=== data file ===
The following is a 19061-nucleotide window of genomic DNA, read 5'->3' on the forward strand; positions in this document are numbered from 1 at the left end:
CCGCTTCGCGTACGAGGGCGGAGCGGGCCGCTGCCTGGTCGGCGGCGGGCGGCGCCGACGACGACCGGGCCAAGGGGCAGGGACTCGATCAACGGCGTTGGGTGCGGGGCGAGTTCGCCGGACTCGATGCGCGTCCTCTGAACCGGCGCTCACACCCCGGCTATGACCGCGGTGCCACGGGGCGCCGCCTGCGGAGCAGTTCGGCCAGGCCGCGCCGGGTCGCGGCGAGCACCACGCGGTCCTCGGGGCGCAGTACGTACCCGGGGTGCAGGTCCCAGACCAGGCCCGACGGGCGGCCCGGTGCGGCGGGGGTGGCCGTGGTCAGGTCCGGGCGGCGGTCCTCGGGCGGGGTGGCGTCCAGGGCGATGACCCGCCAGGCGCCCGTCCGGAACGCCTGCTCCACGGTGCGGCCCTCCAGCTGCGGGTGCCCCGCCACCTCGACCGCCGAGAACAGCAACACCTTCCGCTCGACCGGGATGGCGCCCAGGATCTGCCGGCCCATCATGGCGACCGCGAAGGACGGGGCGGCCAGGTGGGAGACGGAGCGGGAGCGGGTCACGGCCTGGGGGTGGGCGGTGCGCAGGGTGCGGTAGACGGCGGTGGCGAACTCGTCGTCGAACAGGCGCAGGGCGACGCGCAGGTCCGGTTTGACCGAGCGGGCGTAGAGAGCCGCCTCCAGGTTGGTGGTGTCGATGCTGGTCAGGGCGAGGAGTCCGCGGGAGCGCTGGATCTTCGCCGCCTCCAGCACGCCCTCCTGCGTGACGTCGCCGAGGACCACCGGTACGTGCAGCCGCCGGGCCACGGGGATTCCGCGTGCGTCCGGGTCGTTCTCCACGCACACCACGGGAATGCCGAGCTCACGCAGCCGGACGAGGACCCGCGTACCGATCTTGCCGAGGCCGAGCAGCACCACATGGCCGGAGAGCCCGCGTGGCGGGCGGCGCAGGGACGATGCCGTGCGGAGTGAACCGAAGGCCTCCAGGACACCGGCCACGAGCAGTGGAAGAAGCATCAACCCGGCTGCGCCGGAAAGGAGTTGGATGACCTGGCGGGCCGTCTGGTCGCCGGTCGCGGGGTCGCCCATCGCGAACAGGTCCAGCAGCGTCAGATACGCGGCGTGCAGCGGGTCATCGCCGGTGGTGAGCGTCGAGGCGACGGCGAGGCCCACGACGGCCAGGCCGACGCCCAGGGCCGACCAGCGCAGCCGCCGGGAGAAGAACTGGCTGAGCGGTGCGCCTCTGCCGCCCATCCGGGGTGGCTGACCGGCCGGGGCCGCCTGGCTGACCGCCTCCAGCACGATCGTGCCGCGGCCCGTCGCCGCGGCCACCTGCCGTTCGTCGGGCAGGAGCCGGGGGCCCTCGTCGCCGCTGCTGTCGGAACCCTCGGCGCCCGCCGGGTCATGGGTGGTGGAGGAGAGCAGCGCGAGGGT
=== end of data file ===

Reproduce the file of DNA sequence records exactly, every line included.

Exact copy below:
The following is a 19061-nucleotide window of genomic DNA, read 5'->3' on the forward strand; positions in this document are numbered from 1 at the left end:
CCGCTTCGCGTACGAGGGCGGAGCGGGCCGCTGCCTGGTCGGCGGCGGGCGGCGCCGACGACGACCGGGCCAAGGGGCAGGGACTCGATCAACGGCGTTGGGTGCGGGGCGAGTTCGCCGGACTCGATGCGCGTCCTCTGAACCGGCGCTCACACCCCGGCTATGACCGCGGTGCCACGGGGCGCCGCCTGCGGAGCAGTTCGGCCAGGCCGCGCCGGGTCGCGGCGAGCACCACGCGGTCCTCGGGGCGCAGTACGTACCCGGGGTGCAGGTCCCAGACCAGGCCCGACGGGCGGCCCGGTGCGGCGGGGGTGGCCGTGGTCAGGTCCGGGCGGCGGTCCTCGGGCGGGGTGGCGTCCAGGGCGATGACCCGCCAGGCGCCCGTCCGGAACGCCTGCTCCACGGTGCGGCCCTCCAGCTGCGGGTGCCCCGCCACCTCGACCGCCGAGAACAGCAACACCTTCCGCTCGACCGGGATGGCGCCCAGGATCTGCCGGCCCATCATGGCGACCGCGAAGGACGGGGCGGCCAGGTGGGAGACGGAGCGGGAGCGGGTCACGGCCTGGGGGTGGGCGGTGCGCAGGGTGCGGTAGACGGCGGTGGCGAACTCGTCGTCGAACAGGCGCAGGGCGACGCGCAGGTCCGGTTTGACCGAGCGGGCGTAGAGAGCCGCCTCCAGGTTGGTGGTGTCGATGCTGGTCAGGGCGAGGAGTCCGCGGGAGCGCTGGATCTTCGCCGCCTCCAGCACGCCCTCCTGCGTGACGTCGCCGAGGACCACCGGTACGTGCAGCCGCCGGGCCACGGGGATTCCGCGTGCGTCCGGGTCGTTCTCCACGCACACCACGGGAATGCCGAGCTCACGCAGCCGGACGAGGACCCGCGTACCGATCTTGCCGAGGCCGAGCAGCACCACATGGCCGGAGAGCCCGCGTGGCGGGCGGCGCAGGGACGATGCCGTGCGGAGTGAACCGAAGGCCTCCAGGACACCGGCCACGAGCAGTGGAAGAAGCATCAACCCGGCTGCGCCGGAAAGGAGTTGGATGACCTGGCGGGCCGTCTGGTCGCCGGTCGCGGGGTCGCCCATCGCGAACAGGTCCAGCAGCGTCAGATACGCGGCGTGCAGCGGGTCATCGCCGGTGGTGAGCGTCGAGGCGACGGCGAGGCCCACGACGGCCAGGCCGACGCCCAGGGCCGACCAGCGCAGCCGCCGGGAGAAGAACTGGCTGAGCGGTGCGCCTCTGCCGCCCATCCGGGGTGGCTGACCGGCCGGGGCCGCCTGGCTGACCGCCTCCAGCACGATCGTGCCGCGGCCCGTCGCCGCGGCCACCTGCCGTTCGTCGGGCAGGAGCCGGGGGCCCTCGTCGCCGCTGCTGTCGGAACCCTCGGCGCCCGCCGGGTCATGGGTGGTGGAGGAGAGCAGCGCGAGGGT